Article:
...aka: Bikini Party in a Haunted House
...aka: Girl in the Glass Bikini, The
...aka: Pajama Party in a Haunted House
...aka: Slumber Party in a Haunted House
Originally conceived as another Frankie Avalon/Annette Funicello romp (both of whom would later drop out of this project, along with The Supremes), this was both the last Beach Party movie and the only Beach Party movie not set on a beach. The only reason I was even remotely interested in watching this one was for the "guest appearances" from Boris Karloff and Basil Rathbone. Karloff plays Hiram Stokely, a "corpse" who is awaken in his coffin by "ghost" Cecily (Susan Hart), his former girlfriend who died at a young age while he aged. She informs him that he has just 24 hours to do a good deed so he can spend eternity in heaven with her. As an added bonus, if Hiram is successful then he'll regain his youth. And even better, since Hiram cannot leave his crypt, Cecily will actually do the leg work for him as they communicate through a crystal ball. Hiram decides the good deed should involve making sure the heirs to his estate - Chuck (Tommy Kirk), Lili (Deborah Walley) and Myrtle (Patsy Kelly) - actually receive their inheritance. The problem lies with his crooked attorney Reginald Ripper (Basil Rathbone) and his "sinister sidekick" J. Sinister Hulk (Jesse White), who conspire to swindle the million dollar estate away from its rightful owners.
The three heirs show up at Hiram's mansion, along with the attorney, and must remain there until midnight for the reading of the will. Myrtle's nephew Bobby (Aron Kincaid) and about a hundred brainless, grinning teens pop by in a bus and head straight for the pool. A band starts playing, Nancy Sinatra starts singing "Geronimo" and suddenly we're suddenly in musical hell as a bunch of rhythm-deficient young folks in bathing suits start bouncing around. Throw in more supporting characters (Quinn O'Hara as Rathbone's daughter, Francis X. Bushman as the groundskeeper, Benny Rubin as an embarrassing chicken truck driver, Harvey Lembeck as a biker, etc.) then was needed, pile on lame "comic" gags and sound effects and pad things out with around a half-dozen lame and (mostly) badly-performed musical numbers and you've basically got this labored and unfunny would-be dark house comedy from AIP. It's always nice to see Karloff and Rathbone - even in something like this - but most of the rest of the cast either annoyingly overacts or mugs, are talent and charisma free (I'm looking at you, Kirk and Walley) or look as if they'd rather be off doing something else. I've not seen many other "Beach Party" films before this one but they were basically little more than thin excuses for mainstream audiences back in the day to watch barely clad teens wiggling around in bathing suits and that's about it.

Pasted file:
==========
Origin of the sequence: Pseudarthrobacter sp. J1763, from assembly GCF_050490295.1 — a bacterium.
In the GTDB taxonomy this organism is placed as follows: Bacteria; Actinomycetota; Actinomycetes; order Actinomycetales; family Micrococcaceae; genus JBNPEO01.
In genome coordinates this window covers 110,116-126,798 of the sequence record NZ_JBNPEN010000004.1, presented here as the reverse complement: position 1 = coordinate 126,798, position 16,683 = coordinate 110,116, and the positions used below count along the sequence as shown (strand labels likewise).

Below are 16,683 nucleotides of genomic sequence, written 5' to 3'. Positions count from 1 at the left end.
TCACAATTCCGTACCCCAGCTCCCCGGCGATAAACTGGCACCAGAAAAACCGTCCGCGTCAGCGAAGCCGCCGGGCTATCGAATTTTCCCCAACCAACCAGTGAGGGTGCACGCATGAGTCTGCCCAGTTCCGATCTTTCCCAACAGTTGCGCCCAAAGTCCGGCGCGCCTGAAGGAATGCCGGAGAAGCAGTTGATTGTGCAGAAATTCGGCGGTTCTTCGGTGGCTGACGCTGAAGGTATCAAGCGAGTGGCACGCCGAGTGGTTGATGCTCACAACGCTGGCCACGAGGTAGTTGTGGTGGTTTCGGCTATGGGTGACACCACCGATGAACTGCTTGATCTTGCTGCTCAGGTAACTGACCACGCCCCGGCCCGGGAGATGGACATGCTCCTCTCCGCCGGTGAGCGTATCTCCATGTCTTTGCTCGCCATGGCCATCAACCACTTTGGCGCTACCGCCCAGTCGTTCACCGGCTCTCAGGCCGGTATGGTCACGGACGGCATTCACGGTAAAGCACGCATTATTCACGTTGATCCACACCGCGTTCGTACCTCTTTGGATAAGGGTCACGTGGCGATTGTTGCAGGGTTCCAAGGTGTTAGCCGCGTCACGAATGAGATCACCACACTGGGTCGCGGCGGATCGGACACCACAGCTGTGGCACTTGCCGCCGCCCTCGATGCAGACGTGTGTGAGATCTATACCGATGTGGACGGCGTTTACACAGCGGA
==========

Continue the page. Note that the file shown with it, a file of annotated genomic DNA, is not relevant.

The opening sequence is wonderfully atmospheric, with lots of fog and a red-cloaked figure walking through a graveyard toward a crypt, but that just goes to show what a waste this really is. The film seems to have had something of a budget. It's colorful, has a big cast, the shooting locations are nice and the cinematography by Stanley Cortez is excellent. Some reviewers might find this campy and enjoyably dated, but sorry to say, I didn't care much for it.